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Creating A WordPress Theme


If you’ve already got some design chops and a WordPress blog, but you find the idea of turning it into a WordPress template a bit daunting, you’re not alone. Creating your own WordPress theme is actually easier than you might imagine, and although some PHP-fu is certainly helpful, you don’t need to be a PHP rockstar to pull off an amazing template design.

Creating your own WordPress theme will allow you to break out of free (or commercial) templates that mean your blog invariably looks just like hundreds (if not thousands) of other blogs out there using the same theme. Plus, once you’ve created a few and feel pretty comfortable, you can potentially take on paid work customizing WordPress templates, create commercial templates to sell to people less brave than you, or offer free templates on your website as a way to draw traffic to your blog.

Getting Started

First things first, if you have something designed already, I strongly urge you to code it out into (X)HTML before even looking at a WordPress theme tutorial. Trying to wrangle style sheets while trying to grok the theme structure might be a bit much, so you’ll be ahead of the game if you’ve already got your design and (X)HTML coding done. (If you’re unsure about how to code a table-free layout, using only CSS, check out our article, Making the Leap to All-CSS Layout.)

One thing to keep in mind as you’re slicing and dicing your design and beginning your layout coding, there are some commonly used CSS element names in most WordPress themes that you may want to use in your code. Chance are, you’re not going to be creating every single template file from scratch, but rather, reusing a sample or tutorial template. Keeping the element names consistent will make this much easier in the long run. The template classes often used are:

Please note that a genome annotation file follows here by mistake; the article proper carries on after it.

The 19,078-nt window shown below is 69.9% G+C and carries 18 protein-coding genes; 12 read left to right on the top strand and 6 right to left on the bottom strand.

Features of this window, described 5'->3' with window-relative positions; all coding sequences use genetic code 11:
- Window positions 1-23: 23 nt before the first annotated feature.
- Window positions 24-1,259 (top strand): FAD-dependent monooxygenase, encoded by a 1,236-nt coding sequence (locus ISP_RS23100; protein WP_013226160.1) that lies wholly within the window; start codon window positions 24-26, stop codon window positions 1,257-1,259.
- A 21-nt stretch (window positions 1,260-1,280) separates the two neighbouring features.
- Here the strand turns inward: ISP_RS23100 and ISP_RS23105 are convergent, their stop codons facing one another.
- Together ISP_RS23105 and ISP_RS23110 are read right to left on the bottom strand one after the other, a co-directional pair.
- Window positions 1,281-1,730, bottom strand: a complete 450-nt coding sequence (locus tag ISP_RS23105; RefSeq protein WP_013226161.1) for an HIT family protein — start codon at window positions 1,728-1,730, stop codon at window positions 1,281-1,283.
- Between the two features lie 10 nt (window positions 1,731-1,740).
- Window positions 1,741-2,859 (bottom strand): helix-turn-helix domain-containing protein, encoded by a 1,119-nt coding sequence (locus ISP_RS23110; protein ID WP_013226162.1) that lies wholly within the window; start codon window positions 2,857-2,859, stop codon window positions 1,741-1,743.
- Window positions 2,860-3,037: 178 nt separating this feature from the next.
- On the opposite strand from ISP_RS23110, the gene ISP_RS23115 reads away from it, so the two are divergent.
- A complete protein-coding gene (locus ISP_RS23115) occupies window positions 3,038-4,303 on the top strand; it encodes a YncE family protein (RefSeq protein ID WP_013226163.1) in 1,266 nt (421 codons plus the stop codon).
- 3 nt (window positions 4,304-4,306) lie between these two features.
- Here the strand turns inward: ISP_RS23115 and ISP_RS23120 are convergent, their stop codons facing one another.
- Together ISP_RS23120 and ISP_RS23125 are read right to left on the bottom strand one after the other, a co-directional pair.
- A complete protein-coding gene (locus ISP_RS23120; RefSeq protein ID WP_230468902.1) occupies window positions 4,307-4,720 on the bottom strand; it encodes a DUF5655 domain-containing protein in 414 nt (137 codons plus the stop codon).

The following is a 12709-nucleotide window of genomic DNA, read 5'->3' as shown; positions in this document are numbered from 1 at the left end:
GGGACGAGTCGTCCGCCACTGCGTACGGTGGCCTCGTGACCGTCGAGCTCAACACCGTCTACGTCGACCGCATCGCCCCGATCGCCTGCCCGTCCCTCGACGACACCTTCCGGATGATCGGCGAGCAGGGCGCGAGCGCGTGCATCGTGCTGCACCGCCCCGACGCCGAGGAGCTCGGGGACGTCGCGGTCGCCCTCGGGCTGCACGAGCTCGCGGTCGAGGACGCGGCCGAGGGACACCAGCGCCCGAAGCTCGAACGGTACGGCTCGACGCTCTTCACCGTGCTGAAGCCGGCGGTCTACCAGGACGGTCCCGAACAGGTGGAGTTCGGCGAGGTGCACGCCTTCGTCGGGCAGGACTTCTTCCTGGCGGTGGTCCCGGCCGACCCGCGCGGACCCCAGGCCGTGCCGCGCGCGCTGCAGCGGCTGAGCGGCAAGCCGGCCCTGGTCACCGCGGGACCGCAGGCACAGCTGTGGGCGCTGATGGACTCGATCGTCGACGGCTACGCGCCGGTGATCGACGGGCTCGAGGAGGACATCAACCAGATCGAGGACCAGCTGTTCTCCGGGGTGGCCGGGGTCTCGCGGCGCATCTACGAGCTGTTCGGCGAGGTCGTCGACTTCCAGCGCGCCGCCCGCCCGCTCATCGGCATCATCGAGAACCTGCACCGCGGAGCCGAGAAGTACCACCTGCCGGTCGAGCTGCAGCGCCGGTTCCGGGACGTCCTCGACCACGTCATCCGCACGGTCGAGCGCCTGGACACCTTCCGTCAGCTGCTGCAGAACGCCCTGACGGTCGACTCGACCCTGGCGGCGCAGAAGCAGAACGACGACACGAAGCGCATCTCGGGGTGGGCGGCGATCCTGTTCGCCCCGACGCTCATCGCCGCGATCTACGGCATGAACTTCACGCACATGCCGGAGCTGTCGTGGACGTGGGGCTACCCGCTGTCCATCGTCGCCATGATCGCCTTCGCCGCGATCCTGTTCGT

1. #wrapper (holds the entire layout except the footer)
  2. #header (header part, including top page navigation)
  3. #content (container that holds your main page content and sidebar)
  4. #left-col (for the posting area, comment section and respond section)
  5. #right-col (your sidebar)
  6. #footer (footer)

Quick Note on CSS

Notice that we’re using element ids instead of classes in the list above. This is because classes (such as or .foo) are meant to be reusable. CSS id elements (such as #foo) are only used once in a page, and since these primary elements are never re-used on the page, we use ids instead of classes. Using ids instead of classes will make inheritance much easier and will speed up your development time.

Just as a reminder to CSS-newbies, if you have an element defined with an id (as opposed to a class), its very easy to control large groups of child class elements. For example, something like this:

[source lang=’html’] [/source]

To apply a style to all of the list item elements inside of the div with the id of “nav”, you simply use this:
[source lang=’css’]#nav li {
color: white;

This would turn all of the text in your list items elements white. You can further define specifics by combining ids and classes, like:

[source lang=’css’]#nav li.widget {
color: green;

That will cause the text in all of your list items with the class of “widget” within the “nav” div to turn green. Easy, right? I bring this up here (and my apologizes to anyone reading this who already understands the relationship between id and class) is because your WordPress HTML/CSS will be much cleaner and easier to work with if you take this approach.

Moving On…

While I could spend the time writing my own tutorial from scratch here, a few other people have already written ones that kick the crap out of anything I could come up with, so I’ll leave the actual nuts and bolts to them. A few tutorials really stand out from the rest. Some of these tutorials are pretty complicated and involved, while others work with only the basics to avoid confusing the reader with too much information.